Health & Fitness
By Anna Lamy | Hernando TodayWhen people complain about leg pain, the discomfort is often diagnosed as a result of poor circulation.
Published: September 22, 2011
Published: September 22, 2011
Pain caused by poor circulation can be a result of atherosclerosis occurring in the legs and can be a sign of hardened or narrowing arteries to the heart or brain.
Arteries carry blood throughout the body. Atherosclerosis is a building up of plaque in the arteries. Plaque is composed of fat, cholesterol, calcium, fibrous tissue, and other substances in the blood.
When circulation in the arteries of the legs is severely reduced, pain can occur when walking or climbing stairs and can be a sign of peripheral artery disease. This symptom is called claudication.
PAD can also affect the heart, head, arms, kidneys and stomach, according to the National Heart Blood and Lung Institute.
Over time, the build up of plaque can harden and narrow the arteries, limiting the blood flow, depriving the body of oxygen.
Up to 12 million people in the U.S. suffer from PAD, according to the American Heart Association.
Other symptoms include foot or toe pain when at rest, and this can disturb sleep. Slow healing wounds on the feet – sometimes taking up to eight to 12 weeks to heal – can be a symptom of poor circulation caused by PAD.
PAD can also increase a person's risk to infections.
Gangrene, or tissue death, is caused as a result of severely blocked arteries and can lead to limb amputation.
Peripheral Vascular disease is a common circulation problem in which the blood vessels that carry blood to the legs become narrow or clogged, said Sheryl Clemente, Director of the Cardiology and Interventional Services at Brooksville Regional Hospital. "It is important for people to educate themselves about the risk factors of PAD and see their physician if they are experiencing any symptoms."
Vascular specialists who treat blood vessel diseases and conditions are often needed to treat severe cases of PAD.
C. John Ablan, a vascular and endovascular surgeon with Suncoast Surgical in Spring Hill, helped to bring a new treatment option for PAD to Brooksville and Spring Hill Regional Hospitals. The hospitals have implemented the EV3 TurboHawk plaque excision system for peripheral arteries requiring an atherectomy procedure.
"This system provides surgeons and their patients with a minimally invasive solution that can improve patient outcomes in the treatment of PAD," said Ablan.
"I use this system exclusively when atherectomy is needed," he added.
"Blockages are removed instead of just being pushed to the side of the artery or morselized with the potential of plaque traveling downstream and causing embolic injury," Ablan said. "Furthermore, the minimally invasive nature of the procedure means no incisions, shorter hospital stays and faster recovery times."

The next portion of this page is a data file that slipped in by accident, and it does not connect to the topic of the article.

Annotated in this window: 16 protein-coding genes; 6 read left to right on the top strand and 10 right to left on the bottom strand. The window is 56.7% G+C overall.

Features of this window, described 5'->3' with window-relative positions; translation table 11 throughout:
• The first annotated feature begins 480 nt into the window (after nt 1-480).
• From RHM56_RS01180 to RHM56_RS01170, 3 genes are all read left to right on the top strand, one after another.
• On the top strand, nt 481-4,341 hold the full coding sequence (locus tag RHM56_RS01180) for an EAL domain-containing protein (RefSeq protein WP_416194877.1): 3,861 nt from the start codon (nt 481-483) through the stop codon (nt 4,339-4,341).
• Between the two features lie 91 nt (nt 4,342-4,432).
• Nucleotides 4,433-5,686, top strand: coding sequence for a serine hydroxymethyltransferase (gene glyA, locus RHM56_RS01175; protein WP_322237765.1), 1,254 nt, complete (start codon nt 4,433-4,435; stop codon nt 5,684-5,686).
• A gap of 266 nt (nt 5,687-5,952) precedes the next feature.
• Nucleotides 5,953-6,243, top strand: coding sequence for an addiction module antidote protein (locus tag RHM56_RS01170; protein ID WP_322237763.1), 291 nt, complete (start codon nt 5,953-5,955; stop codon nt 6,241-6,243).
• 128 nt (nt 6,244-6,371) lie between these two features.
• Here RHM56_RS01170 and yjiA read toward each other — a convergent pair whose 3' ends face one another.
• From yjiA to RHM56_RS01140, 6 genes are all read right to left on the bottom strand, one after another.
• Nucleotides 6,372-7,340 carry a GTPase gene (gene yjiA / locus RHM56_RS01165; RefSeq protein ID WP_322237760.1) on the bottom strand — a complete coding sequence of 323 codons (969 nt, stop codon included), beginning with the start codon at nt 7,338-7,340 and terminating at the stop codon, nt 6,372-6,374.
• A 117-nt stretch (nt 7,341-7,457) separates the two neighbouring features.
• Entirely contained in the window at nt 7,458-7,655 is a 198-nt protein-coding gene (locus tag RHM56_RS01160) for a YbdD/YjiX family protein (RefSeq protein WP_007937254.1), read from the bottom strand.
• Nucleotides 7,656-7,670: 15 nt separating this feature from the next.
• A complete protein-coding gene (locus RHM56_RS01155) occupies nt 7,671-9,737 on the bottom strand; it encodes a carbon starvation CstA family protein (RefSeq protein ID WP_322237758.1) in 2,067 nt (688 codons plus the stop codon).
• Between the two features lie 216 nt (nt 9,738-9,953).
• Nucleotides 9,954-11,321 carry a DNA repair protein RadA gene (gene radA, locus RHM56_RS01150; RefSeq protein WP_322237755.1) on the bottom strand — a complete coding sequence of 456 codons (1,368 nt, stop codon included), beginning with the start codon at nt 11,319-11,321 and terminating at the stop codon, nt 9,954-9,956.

After performing approximately 1,000 interventions, in my opinion, this system is the best atherectomy device currently available," he added.
Older people often think leg pain is part of the normal aging process. It is important to discuss the symptoms with a physician to determine if testing is recommended.
Smoking increases the risk of developing PAD by four times, according to the NHBLI.
Other factors that increase the risk are a high fat or cholesterol diet, high blood pressure and high blood glucose (sugar) due to insulin resistance or diabetes.
PAD can increase a person's risk of developing coronary heart or artery disease, as well as heart attack, stroke, or transient ischemic attack, also called ministrokes.
A family history of heart disease, heart attacks, stroke or PAD also is a risk factor.
Your health care provider may request to have an ABI, ankle-brachial index, where a device using sound waves to scan the arteries for reduced blood circulation compares the blood pressure of the ankles to the arms.
Nonsurgical treatments include encouraging the patient to quit smoking, introducing methods to lower blood pressure and cholesterol, lowering blood glucose for diabetics, and being physically active on a supervised program. Follow a healthy diet plan to reduce the consumption of high fat (trans, saturated) and lowering sodium intake. Increasing consumption of fresh fruits and vegetables, while eating healthy, low-fat dairy products. For overweight or obese individuals, the NHLBI advises patients to work with a physician to develop an attainable and reasonable weight-loss plan.
Medicines can be prescribed to lower cholesterol, reduce high blood pressure, prevent blood clots and decrease leg pain when walking or climbing stairs.
Surgical options include atherectomy, angioplasty and stents, or bypass grafting.
Atherectomy is a procedure that removes the build up of plaque within the artery through using a catheter to insert a small cutting device, shaving and cutting the plaque. The plaque is collected in the cutting device nosecone, then safely removed from the body.
Angioplasty helps to restore blood flow to the narrowed or blocked artery with a catheter and a balloon, which is inserted and inflated in the affected area, which flattens the blockage on the artery wall. A stent may be inserted to help keep the artery open, the same as a heart stent.
Bypass grafting is when a vessel is harvested from another part of the body or a synthetic vessel and surgically bypasses the blocked area to restore blood flow; the same as with open heart bypass surgery.
It is strongly recommended, for those with leg or thigh pain, to discuss the symptoms with a health care provider, as it may be a caused by a serious condition.
--Courtesy of the Peripheral Artery Disease Coalition.